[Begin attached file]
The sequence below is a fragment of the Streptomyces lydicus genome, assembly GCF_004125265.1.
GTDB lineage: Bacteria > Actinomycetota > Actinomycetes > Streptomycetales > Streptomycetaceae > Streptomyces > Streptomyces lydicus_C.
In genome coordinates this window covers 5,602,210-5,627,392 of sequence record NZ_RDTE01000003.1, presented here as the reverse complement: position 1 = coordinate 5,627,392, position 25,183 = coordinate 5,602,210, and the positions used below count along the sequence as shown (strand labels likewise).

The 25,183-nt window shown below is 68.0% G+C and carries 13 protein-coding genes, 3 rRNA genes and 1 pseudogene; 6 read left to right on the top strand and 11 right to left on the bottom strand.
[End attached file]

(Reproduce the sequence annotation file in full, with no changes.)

The sequence below is a fragment of the Streptomyces lydicus genome, assembly GCF_004125265.1.
GTDB lineage: Bacteria > Actinomycetota > Actinomycetes > Streptomycetales > Streptomycetaceae > Streptomyces > Streptomyces lydicus_C.
In genome coordinates this window covers 5,602,210-5,627,392 of sequence record NZ_RDTE01000003.1, presented here as the reverse complement: position 1 = coordinate 5,627,392, position 25,183 = coordinate 5,602,210, and the positions used below count along the sequence as shown (strand labels likewise).

The 25,183-nt window shown below is 68.0% G+C and carries 13 protein-coding genes, 3 rRNA genes and 1 pseudogene; 6 read left to right on the top strand and 11 right to left on the bottom strand.